What a government shutdown means for air travel

Critical air travel jobs like air traffic control and TSA could be furloughed if the government shuts down.
Posted at 9:41 PM, Sep 29, 2023

If Congress can't keep the government open, the consequences for air travel could be painful.

And it's pain that Transportation Secretary Pete Buttigieg says can't come at a worse time for an industry just getting back on its feet.

"We've done a lot of good work," Buttigieg said. "We've pushed the airlines very hard, which is why this year, we finally got cancellations back below 2%, they're actually below their pre-pandemic levels. But that progress is immediately threatened."

But what exactly happens if federal funding lapses come Saturday?

Right off the bat we know federal workers will be furloughed or forced to work without pay.

That includes roughly 73,000 air traffic controllers and Transportation Security Administration officers.

These are the services that would be impacted by a government shutdown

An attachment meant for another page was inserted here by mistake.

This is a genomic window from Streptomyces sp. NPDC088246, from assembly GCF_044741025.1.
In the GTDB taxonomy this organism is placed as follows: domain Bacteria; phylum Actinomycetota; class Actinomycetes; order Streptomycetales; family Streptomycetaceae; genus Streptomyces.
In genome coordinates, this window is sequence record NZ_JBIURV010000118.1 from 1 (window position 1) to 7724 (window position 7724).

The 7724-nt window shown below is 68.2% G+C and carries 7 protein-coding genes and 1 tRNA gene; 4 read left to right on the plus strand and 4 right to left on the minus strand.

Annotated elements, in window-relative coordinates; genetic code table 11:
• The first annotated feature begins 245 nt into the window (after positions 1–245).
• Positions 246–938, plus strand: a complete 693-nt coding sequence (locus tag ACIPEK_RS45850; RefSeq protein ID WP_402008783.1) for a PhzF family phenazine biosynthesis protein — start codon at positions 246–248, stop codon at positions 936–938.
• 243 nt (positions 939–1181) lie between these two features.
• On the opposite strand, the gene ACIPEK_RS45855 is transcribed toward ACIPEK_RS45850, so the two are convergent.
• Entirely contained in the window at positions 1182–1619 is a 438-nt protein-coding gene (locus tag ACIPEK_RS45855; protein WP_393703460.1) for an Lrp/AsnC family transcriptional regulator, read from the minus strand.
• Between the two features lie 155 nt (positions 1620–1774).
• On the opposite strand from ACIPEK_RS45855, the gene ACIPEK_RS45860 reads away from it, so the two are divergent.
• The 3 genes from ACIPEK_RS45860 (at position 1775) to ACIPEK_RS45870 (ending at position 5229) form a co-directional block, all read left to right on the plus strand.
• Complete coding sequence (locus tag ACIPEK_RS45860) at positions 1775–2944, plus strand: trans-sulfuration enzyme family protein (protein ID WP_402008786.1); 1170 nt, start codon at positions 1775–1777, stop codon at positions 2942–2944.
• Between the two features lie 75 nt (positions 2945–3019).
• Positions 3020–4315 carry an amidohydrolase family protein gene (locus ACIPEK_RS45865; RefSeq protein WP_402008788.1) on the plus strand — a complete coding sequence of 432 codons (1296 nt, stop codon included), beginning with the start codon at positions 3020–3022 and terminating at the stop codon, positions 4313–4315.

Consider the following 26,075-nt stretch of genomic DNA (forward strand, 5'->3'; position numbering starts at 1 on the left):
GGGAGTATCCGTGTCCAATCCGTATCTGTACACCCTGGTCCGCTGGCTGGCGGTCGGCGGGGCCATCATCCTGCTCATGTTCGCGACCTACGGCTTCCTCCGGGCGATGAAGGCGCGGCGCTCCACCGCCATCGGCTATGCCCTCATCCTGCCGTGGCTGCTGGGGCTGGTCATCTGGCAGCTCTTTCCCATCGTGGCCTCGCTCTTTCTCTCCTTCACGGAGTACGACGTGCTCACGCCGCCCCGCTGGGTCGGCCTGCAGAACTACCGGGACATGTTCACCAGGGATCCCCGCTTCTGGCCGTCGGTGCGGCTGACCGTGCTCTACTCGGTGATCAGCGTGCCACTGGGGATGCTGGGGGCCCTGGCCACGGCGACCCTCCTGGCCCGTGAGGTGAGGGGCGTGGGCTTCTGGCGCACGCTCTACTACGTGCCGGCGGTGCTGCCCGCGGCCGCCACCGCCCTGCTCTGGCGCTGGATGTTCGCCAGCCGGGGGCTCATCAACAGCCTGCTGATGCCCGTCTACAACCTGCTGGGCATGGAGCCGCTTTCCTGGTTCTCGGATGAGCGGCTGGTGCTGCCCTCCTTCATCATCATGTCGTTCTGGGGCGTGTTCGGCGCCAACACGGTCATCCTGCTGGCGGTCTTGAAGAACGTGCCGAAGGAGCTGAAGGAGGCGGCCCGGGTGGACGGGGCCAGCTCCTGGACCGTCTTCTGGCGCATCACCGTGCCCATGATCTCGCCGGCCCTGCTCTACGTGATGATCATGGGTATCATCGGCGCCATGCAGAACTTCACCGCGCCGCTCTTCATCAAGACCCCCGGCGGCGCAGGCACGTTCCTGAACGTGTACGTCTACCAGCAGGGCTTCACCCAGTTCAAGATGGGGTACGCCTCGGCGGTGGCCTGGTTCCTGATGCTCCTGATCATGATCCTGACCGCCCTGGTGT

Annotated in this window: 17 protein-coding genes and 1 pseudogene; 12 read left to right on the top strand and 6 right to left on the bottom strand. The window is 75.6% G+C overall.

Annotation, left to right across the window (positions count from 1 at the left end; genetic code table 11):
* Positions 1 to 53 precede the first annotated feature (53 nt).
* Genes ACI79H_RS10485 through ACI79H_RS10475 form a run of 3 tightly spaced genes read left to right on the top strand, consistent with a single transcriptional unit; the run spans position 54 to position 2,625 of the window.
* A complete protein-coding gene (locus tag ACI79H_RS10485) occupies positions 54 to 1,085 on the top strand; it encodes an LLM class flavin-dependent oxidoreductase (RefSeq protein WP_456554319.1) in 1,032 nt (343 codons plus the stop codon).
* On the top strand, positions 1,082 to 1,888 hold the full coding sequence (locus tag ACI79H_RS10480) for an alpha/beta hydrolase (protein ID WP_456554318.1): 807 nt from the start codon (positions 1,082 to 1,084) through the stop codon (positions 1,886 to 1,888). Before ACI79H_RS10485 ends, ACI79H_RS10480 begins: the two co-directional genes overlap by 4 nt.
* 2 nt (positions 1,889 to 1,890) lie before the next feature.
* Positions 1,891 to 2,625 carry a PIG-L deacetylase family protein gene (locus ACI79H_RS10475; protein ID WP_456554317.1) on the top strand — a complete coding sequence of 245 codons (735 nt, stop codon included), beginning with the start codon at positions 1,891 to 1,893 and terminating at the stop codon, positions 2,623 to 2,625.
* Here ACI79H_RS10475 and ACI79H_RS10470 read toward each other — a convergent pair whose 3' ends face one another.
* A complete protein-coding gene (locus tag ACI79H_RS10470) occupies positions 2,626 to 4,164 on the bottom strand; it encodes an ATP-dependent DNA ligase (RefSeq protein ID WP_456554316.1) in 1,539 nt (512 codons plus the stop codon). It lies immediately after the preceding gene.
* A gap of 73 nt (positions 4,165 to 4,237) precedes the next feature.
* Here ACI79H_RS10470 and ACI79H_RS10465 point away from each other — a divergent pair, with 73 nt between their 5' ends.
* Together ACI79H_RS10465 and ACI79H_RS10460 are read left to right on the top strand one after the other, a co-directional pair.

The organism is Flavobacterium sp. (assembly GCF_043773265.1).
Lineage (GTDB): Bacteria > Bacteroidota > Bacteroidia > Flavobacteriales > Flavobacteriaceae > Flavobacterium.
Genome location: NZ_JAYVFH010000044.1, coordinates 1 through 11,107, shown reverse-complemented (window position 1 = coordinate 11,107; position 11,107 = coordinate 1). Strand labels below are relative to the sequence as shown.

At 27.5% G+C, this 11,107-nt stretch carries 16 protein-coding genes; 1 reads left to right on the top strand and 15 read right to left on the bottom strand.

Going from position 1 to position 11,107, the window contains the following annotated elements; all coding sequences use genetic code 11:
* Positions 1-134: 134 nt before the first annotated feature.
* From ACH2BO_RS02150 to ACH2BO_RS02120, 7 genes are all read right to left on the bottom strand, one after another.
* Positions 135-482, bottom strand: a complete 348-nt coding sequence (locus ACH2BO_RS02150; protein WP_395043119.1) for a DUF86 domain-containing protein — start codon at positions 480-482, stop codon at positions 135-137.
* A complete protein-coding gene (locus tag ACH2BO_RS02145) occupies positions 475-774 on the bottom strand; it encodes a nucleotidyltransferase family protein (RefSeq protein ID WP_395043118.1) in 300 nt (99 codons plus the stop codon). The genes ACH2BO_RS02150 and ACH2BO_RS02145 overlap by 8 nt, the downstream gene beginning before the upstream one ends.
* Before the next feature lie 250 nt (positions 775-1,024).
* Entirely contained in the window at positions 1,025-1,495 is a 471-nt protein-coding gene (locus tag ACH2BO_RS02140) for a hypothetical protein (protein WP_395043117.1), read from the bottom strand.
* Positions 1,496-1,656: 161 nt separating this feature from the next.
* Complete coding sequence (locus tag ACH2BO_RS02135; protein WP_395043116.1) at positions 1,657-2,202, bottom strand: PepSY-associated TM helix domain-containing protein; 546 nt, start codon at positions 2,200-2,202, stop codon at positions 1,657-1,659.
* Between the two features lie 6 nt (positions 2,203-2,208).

The U.S. Capitol building

These are the services that would be impacted by a government shutdown

From air travel to a program that makes sure newborns are being fed, a government shutdown would have wide-ranging consequences.


During the shutdown of 2018 and 2019, many TSA agents and air traffic controllers called out sick, causing crippling flight delays and prompting long waits in security screening lines.

A shutdown would also mean no pay for air traffic controllers, adding stress to an already-demanding gig. And it could hamper efforts to address an existing controller shortage.

The union for American Airlines pilots is warning its members "Our national aviation system is already under pressure due to overly aggressive airline scheduling, inadequate air traffic control staffing levels, and an influx of less experienced employees. Never allow yourself to be rushed in the performance of your duties."

And to make matters more complicated, Congress is also staring down a separate Saturday deadline to reauthorize the Federal Aviation Administration. Lawmakers could miss that one too, putting significant stress on an already strained system.